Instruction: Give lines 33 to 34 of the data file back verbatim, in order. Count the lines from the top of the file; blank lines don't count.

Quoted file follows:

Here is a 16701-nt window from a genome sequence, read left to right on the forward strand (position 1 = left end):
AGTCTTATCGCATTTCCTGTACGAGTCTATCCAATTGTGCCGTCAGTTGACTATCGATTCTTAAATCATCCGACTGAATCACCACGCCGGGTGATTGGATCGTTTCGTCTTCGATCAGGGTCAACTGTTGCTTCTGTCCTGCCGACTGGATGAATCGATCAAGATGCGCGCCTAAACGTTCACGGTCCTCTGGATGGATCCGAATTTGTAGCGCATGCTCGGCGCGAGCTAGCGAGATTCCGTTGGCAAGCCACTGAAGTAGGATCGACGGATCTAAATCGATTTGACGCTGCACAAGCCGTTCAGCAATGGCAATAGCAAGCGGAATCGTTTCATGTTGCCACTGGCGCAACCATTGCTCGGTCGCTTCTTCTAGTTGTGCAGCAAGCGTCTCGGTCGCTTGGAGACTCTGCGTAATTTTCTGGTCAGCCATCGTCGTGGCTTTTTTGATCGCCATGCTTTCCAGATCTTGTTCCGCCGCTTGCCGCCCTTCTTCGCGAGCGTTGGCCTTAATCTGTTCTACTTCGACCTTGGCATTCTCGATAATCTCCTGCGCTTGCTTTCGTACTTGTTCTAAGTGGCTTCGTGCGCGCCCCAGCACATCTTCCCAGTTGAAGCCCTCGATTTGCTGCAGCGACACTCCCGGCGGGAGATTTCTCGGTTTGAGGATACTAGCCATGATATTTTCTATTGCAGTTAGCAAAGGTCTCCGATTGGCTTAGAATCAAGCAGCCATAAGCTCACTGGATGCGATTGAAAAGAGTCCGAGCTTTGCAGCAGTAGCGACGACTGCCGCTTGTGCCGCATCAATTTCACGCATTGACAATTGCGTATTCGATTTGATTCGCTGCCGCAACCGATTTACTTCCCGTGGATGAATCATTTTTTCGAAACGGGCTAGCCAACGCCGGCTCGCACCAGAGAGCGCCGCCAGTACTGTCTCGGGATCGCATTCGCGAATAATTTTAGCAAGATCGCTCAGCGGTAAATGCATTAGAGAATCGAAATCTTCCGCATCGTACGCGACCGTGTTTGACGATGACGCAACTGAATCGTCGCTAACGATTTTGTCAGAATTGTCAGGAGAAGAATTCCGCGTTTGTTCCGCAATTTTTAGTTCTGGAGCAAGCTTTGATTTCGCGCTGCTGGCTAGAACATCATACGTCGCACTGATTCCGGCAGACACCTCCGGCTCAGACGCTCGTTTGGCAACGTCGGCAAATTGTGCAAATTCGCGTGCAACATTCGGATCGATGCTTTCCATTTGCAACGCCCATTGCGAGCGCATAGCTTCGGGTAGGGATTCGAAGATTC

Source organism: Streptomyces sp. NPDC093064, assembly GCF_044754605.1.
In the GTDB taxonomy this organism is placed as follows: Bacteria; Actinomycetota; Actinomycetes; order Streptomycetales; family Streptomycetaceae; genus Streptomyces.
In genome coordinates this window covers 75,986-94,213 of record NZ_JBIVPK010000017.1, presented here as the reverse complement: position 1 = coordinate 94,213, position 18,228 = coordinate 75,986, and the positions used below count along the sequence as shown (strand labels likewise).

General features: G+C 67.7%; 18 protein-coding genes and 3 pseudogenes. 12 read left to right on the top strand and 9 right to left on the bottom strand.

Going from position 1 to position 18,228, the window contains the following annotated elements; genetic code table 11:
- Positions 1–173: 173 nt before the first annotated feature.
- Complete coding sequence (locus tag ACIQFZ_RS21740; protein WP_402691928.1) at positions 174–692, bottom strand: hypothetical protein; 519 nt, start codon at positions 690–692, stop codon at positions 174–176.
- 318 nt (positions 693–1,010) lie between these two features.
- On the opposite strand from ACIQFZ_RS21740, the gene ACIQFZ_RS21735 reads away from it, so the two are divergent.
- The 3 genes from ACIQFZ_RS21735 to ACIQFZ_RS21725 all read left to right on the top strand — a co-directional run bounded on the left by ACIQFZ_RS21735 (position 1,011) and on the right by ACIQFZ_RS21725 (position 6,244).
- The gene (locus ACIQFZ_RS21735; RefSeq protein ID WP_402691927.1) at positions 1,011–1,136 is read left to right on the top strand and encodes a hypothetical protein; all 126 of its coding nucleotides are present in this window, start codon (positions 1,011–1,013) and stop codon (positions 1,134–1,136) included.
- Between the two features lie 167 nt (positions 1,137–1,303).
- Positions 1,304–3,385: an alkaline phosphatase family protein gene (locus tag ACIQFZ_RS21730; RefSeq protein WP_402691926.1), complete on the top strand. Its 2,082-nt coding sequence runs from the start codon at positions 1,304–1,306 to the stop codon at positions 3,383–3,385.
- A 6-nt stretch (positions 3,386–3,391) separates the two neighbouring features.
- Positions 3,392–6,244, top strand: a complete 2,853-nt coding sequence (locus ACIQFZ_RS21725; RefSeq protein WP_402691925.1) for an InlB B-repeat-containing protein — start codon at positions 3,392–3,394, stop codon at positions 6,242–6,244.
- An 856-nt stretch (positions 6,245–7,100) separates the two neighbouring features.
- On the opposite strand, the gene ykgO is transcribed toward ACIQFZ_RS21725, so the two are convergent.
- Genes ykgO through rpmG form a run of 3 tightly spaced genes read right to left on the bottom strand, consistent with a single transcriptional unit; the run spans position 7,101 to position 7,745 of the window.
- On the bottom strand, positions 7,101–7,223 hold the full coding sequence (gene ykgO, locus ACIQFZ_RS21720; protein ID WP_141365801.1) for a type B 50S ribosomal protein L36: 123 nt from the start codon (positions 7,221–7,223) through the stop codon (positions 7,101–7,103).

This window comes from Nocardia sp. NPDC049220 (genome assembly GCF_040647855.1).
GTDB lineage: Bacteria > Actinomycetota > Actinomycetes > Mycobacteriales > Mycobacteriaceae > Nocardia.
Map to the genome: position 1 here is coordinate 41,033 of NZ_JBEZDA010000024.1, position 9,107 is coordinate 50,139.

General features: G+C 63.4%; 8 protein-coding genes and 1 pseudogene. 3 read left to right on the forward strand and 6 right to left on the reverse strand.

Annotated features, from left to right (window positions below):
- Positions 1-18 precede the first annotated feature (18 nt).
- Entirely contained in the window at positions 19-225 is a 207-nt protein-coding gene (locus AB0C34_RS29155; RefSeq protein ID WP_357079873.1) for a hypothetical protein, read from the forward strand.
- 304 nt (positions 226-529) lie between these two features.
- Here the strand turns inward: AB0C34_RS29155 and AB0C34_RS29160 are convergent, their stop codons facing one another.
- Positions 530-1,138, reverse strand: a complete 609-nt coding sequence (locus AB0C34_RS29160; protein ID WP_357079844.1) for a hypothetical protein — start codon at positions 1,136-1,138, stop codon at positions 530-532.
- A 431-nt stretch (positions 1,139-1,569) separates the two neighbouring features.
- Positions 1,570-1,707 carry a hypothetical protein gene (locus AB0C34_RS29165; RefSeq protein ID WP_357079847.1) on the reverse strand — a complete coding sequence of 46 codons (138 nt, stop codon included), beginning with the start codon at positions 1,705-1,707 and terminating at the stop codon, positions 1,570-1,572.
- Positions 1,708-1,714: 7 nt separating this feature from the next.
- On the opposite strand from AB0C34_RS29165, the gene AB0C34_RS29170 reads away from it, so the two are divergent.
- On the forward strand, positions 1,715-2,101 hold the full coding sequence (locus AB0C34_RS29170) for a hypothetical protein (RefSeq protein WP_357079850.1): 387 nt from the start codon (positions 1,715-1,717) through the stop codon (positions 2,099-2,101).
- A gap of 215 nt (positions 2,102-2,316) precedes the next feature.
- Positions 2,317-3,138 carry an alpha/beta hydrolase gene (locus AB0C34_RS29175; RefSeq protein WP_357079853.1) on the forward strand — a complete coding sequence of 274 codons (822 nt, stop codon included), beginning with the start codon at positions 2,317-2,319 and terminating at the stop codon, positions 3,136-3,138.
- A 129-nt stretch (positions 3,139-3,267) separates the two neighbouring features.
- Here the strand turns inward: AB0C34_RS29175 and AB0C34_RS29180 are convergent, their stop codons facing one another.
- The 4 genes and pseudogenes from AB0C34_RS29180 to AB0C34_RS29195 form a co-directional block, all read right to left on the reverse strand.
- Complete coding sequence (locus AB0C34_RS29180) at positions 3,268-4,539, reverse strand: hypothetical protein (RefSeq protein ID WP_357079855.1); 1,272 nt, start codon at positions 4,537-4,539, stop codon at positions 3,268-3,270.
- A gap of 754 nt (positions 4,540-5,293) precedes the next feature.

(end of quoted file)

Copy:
- Positions 1,570-1,707 carry a hypothetical protein gene (locus AB0C34_RS29165; RefSeq protein ID WP_357079847.1) on the reverse strand — a complete coding sequence of 46 codons (138 nt, stop codon included), beginning with the start codon at positions 1,705-1,707 and terminating at the stop codon, positions 1,570-1,572.
- Positions 1,708-1,714: 7 nt separating this feature from the next.